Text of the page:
Essays in Monetary Economics

Title: Essays in Monetary Economics
Authors: Dufournaud-Labelle, Maxime
Date: 2018-11-08
Abstract: Chapter 1.—This chapter addresses model specification uncertainty using the Bayesian Generalized Method of Moments (GMM). Employing Canadian data, I estimate 64 hybrid New Keynesian models which differ in their lag specification, and use a modified GMM quadratic function to produce model posteriors. I compute optimal discretionary policies for each model and then derive a posterior-weighted policy and loss. My results show that i) policy should respond more to the output gap than inflation, ii) a more aggressive policy is prescribed for the period of stagflation in the 1970s and early 1980s and iii) a relatively light-touch policy is recommended during the Great Moderation, and produces better outcomes. This last result supports the hypothesis of ‘good luck’ over ‘good policy’. Chapter 2.—In this chapter I develop an inverse control procedure to recover the under- lying preferences of a monetary authority engaged in discretionary policymaking. I adjoin the first-order condition (FOC) of the optimal interest rate rule-setting derived under discretion to the usual least squares moment conditions during the GMM procedure. Using Monte Carlo simulations, I show that the preferences on output gap stabilization and interest rate smoothing may be recovered. Robustness reveals that recovering the preference on the output gap is dependent upon policy actions having sufficient effect on the macroeconomy. Further testing indicates that the procedure functions for alternative starting values, may be adapted to different lag specifications of the underlying model, and is able to recover different sets of policy preferences. Chapter 3.—This chapter tests the hypothesis that the monetary authorities of Canada, the United States and the United Kingdom have exhibited similar preferences over stabilizing the output gap and smoothing the interest rate, by way of an inverse control algorithm (FOC- based GMM) for a discretionary policymaker. For the sample period covering 1968:1-2006:4, the FOC-based provides comparable structural estimates to a benchmark specification using an instrument-based GMM. The data suggest no role for output stabilization in any country, but a large and significant concern for interest rate smoothing is observed in Canada. Measures of fit reject optimality in the United States for baseline specification sample, but do not preclude it in any country when sample periods are restricted to the current man- dates. Policymakers’ reaction functions are shown to be sensitive to the underlying policy preferences, though decreasingly so at high levels of interest rate smoothing. Robustness is seen with respect to starting values and fixed policy coefficients.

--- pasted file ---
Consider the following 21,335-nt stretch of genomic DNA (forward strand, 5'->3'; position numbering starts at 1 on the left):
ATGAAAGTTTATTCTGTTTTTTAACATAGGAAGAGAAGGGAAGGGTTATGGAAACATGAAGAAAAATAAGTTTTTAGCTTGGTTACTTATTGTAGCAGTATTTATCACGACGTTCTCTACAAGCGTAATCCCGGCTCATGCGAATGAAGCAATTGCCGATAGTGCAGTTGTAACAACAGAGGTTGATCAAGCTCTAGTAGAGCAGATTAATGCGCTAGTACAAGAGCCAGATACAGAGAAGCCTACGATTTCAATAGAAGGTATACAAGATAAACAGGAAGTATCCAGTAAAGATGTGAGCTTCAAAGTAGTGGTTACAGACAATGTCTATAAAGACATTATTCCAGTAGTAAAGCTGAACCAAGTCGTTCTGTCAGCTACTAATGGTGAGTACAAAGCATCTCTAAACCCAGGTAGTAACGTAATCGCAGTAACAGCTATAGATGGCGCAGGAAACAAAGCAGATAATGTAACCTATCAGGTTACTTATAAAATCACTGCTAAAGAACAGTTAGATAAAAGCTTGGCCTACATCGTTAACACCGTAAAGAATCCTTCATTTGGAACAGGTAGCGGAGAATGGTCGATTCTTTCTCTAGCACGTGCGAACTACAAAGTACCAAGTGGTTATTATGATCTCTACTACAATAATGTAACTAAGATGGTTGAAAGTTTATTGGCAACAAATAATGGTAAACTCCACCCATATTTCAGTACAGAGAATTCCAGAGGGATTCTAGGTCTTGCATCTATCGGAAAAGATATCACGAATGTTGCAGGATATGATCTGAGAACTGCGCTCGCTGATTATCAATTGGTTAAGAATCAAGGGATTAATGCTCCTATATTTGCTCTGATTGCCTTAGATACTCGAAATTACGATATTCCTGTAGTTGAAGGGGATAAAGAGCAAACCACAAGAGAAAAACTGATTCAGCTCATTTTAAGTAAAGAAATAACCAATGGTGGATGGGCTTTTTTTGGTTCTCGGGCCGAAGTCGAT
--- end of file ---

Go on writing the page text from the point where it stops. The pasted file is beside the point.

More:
CollectionThèses, 2011 - // Theses, 2011 -